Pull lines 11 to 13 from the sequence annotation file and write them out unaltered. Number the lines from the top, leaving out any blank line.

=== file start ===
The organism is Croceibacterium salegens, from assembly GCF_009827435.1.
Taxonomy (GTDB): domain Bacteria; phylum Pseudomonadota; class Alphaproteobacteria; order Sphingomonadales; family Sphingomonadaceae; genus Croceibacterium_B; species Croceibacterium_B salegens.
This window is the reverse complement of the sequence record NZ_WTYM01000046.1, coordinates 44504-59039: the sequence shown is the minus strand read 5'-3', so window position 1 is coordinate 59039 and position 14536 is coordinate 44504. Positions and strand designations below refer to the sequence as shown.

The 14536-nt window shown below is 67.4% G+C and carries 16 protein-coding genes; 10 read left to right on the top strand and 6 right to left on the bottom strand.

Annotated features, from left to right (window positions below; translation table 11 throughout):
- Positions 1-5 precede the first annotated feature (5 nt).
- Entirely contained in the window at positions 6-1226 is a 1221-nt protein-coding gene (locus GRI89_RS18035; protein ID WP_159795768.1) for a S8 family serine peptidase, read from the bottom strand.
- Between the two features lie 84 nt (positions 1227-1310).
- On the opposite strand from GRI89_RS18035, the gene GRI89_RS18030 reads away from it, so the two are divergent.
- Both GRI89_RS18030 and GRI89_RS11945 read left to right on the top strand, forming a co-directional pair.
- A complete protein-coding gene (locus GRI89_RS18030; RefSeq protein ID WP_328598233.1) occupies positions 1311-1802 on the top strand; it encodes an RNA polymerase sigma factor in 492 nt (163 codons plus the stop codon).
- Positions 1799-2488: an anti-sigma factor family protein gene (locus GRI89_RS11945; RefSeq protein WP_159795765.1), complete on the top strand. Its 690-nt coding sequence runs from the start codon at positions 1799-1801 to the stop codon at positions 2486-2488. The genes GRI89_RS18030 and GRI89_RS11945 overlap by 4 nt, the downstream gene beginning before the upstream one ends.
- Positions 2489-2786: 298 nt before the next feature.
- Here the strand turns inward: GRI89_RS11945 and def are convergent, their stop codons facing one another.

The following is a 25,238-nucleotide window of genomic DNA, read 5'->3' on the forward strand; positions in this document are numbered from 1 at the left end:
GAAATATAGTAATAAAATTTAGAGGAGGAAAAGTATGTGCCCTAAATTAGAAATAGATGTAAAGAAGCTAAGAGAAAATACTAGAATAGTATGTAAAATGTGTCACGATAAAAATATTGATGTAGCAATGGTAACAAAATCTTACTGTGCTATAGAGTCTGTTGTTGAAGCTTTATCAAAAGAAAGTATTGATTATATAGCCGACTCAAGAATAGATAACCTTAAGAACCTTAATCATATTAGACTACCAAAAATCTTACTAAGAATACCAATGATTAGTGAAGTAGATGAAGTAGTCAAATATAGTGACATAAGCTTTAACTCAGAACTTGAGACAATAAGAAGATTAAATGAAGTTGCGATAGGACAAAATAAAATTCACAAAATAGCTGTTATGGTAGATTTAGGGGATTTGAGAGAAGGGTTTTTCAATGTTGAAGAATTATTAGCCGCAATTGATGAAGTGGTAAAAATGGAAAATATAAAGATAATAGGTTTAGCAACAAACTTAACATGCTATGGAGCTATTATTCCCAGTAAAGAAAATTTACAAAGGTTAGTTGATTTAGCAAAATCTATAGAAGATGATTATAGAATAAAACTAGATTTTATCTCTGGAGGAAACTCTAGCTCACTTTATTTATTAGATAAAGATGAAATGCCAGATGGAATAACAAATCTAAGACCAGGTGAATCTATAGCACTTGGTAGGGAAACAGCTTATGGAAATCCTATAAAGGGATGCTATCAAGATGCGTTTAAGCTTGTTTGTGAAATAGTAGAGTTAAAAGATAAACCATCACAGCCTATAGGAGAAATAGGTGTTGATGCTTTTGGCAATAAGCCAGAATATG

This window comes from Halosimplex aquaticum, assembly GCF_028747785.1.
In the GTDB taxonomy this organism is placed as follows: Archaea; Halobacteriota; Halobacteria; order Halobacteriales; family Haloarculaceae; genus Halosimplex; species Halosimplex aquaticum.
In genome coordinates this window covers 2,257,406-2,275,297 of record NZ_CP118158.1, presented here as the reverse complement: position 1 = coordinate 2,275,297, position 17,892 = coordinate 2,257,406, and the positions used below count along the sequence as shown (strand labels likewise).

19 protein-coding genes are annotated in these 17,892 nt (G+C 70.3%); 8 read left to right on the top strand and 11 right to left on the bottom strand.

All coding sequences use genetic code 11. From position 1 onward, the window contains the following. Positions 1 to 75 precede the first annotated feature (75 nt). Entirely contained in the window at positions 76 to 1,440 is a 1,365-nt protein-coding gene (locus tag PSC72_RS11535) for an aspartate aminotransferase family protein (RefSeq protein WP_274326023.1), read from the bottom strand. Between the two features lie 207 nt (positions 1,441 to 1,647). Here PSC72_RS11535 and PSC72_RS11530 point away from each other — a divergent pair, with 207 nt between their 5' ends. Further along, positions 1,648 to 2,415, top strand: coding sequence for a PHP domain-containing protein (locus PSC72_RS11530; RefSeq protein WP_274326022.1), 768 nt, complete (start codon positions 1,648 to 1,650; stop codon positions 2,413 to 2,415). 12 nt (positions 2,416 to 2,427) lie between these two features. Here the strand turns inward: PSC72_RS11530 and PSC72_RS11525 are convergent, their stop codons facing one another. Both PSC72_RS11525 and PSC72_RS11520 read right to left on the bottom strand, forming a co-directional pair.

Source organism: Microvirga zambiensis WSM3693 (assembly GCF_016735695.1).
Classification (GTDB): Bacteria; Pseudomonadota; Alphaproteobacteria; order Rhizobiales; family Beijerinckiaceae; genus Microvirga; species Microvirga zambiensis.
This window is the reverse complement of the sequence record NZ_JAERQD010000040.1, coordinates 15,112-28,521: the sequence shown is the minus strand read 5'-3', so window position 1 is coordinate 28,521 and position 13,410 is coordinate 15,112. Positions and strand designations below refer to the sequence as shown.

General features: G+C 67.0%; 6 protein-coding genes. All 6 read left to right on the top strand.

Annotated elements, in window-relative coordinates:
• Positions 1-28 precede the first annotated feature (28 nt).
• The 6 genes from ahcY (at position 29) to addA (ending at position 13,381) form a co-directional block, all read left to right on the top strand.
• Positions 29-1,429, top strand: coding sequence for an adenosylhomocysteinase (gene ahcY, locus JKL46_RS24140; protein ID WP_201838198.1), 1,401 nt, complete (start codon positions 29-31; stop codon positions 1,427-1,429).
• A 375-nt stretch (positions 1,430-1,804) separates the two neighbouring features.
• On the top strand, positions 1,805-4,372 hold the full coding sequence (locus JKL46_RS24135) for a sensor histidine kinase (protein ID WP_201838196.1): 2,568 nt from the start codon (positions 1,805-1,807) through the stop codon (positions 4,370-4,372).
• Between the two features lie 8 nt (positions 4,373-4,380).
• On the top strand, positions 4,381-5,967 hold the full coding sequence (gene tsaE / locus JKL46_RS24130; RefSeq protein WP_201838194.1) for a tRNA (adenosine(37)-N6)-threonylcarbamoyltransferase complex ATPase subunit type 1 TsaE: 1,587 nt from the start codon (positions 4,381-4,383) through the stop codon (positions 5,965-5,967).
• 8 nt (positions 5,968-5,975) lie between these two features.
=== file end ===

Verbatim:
- A complete protein-coding gene (locus GRI89_RS18030; RefSeq protein ID WP_328598233.1) occupies positions 1311-1802 on the top strand; it encodes an RNA polymerase sigma factor in 492 nt (163 codons plus the stop codon).
- Positions 1799-2488: an anti-sigma factor family protein gene (locus GRI89_RS11945; RefSeq protein WP_159795765.1), complete on the top strand. Its 690-nt coding sequence runs from the start codon at positions 1799-1801 to the stop codon at positions 2486-2488. The genes GRI89_RS18030 and GRI89_RS11945 overlap by 4 nt, the downstream gene beginning before the upstream one ends.
- Positions 2489-2786: 298 nt before the next feature.